Tuesday, they returned to Target Field as the leaders of the American League Central and held that position even after a 7-3 loss to Colorado.
This is a surprise. After 35 games, the Twins are 19-16. Last year at this juncture they were 9-26.
Even without that juxtaposition, the Twins’ improvement would be remarkable. They are a young, statistically inefficient team consisting mostly of the same players who lost 103 games last season.
Their All-Star closer hasn’t thrown a pitch, their bullpen is mostly nerves and epoxy, and many of their supposedly key players have failed or flailed.
Perhaps only Miguel Sano and Ervin Santana are performing like All-Stars. Glen Perkins, Kyle Gibson and the bats of Byron Buxton, Joe Mauer and Jason Castro are absent or performing poorly. Despite one shining moment, Mauer is on pace to post career lows in every key statistical category, and on Tuesday he was given a day off following … a day off.
Somehow the Twins have improved dramatically without solving many of their problems. Statisticians might say the rise to first place is illusory and temporary, and they’re probably right. After all, the games aren’t played on paper. They’re played on computers.
The view from inside the Twins’ clubhouse is different. Brian Dozier sees improvements that might escape both the casual fan and the devoted analyst.
“I hear it all the time, via social media and in interactions with fans, you always try to pinpoint the difference,” Dozier said. “But baseball is not like any other sport.”
Dozier, as well as manager Paul Molitor, believe the rampant losing in 2016 led to a more incisive spring in 2017.
“When you set your mind to working on things, you can make a difference,” Dozier said. “Our defense cost us so many runs last year. And not just the errors. I’m talking about the little things that no one ever sees, the kind of stuff that can’t happen up here. When we set out to fix those things in spring training, it made a difference.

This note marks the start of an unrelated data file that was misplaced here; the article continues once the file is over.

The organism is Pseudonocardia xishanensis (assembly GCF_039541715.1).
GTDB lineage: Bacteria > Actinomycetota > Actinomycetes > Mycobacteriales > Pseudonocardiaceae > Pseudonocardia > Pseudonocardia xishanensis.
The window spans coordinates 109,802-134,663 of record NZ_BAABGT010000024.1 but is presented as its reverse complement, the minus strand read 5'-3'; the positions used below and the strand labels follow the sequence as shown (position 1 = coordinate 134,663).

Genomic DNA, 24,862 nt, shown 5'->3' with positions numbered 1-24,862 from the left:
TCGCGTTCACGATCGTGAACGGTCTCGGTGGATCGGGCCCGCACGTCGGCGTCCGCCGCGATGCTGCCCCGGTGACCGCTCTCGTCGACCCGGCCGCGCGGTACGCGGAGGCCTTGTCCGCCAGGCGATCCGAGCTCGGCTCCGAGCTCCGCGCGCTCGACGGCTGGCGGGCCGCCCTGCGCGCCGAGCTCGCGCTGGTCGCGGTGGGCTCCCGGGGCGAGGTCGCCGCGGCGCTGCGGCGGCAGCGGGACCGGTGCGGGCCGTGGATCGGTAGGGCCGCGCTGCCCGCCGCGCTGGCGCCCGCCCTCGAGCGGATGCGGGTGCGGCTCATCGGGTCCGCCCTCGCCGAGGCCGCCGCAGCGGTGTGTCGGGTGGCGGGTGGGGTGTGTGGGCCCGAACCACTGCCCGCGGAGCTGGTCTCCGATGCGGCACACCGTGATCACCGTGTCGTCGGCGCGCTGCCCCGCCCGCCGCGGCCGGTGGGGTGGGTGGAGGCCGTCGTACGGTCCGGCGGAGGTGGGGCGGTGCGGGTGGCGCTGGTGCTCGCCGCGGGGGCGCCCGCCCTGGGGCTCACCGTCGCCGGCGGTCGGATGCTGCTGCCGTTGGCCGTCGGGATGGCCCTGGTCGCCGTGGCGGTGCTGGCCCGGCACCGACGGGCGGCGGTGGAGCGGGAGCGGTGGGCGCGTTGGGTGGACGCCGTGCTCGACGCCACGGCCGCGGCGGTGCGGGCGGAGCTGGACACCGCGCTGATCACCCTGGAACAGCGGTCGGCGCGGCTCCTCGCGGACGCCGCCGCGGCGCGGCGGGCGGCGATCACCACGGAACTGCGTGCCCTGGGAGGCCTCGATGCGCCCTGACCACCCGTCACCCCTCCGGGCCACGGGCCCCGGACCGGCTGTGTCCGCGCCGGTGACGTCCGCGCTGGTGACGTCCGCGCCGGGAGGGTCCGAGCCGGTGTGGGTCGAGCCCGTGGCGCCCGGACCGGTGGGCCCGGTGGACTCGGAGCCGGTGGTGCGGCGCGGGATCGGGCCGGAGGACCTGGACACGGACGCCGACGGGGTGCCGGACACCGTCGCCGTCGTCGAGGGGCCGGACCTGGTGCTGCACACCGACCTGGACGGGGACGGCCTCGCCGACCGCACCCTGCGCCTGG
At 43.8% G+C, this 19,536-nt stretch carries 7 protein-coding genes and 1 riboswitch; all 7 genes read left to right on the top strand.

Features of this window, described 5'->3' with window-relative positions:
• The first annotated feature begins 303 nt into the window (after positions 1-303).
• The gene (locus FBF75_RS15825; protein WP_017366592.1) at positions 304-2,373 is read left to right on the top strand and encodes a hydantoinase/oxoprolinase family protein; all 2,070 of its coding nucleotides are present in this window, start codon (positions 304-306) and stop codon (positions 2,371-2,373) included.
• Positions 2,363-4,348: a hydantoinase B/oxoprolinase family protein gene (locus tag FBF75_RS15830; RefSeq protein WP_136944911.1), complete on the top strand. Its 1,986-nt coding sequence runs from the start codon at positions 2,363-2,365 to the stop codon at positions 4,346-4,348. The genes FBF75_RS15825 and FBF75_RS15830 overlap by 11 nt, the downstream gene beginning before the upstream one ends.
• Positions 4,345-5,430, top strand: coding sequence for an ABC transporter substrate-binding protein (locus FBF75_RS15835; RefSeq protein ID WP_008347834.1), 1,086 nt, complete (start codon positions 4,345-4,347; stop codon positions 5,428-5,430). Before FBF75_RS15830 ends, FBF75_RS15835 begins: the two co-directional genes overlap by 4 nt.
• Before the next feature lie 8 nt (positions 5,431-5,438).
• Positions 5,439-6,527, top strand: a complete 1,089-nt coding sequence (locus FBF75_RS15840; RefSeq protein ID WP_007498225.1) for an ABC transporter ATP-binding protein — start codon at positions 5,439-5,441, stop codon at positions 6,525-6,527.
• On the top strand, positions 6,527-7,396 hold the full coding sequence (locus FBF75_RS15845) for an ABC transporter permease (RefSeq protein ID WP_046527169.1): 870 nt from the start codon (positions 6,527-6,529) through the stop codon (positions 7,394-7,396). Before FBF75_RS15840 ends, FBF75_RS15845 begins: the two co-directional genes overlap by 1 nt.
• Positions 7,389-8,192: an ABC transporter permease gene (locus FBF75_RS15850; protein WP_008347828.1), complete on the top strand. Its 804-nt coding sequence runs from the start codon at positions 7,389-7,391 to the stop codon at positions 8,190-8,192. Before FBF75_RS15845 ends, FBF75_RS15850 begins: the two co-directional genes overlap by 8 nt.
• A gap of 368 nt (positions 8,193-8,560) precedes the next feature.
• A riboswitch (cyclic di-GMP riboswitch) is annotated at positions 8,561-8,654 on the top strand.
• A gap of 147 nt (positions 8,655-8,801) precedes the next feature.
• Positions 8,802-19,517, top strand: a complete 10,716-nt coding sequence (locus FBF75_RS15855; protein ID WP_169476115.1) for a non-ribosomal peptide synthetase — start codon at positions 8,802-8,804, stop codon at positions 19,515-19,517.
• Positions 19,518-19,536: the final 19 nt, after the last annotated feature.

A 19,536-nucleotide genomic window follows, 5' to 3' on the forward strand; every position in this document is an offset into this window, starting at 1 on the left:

“The talent level in the big leagues is all right here,” he said, describing a flat line. “The people and teams that succeed are the ones that don’t make those little mistakes.”
The Twins’ greatest strength appears to be defense. Castro is an upgrade behind the plate. While Buxton hasn’t hit, he might be the most spectacular outfielder in the game. His presence between Eddie Rosario and Max Kepler gives the Twins one of the best fielding outfields in the majors, and in franchise history.
Sano and Jorge Polanco have both exceeded expectations on the left side of the infield. And Molitor went out of his way to praise Mauer’s glovework at first base.
Dozier said many of the defensive improvements have been because of greater studiousness and experience. And while the new front office and increased use of analytics can be credited for some of the defensive positioning, he also credited the young players themselves for forming a greater understanding of situational baseball.
The new front office brought in a new catcher, in Castro, and a new setup man, in Matt Belisle. Has the front office made a difference?
“It’s easy to say that,” Dozier said. “From my point of view, those guys are very interactive in here; we all feel like we’re one. But to me, I feel, it’s always been that way here.
“The biggest difference is the 25 guys inside this clubhouse and their mind-set, on how to win games. Last year we had a lot of first- and second-year players. Now you turn the page and you’re not worried about your statistics. You learn that your statistics will be there in September. So you just find ways to win games.
“It’s a beautiful thing. It really is.”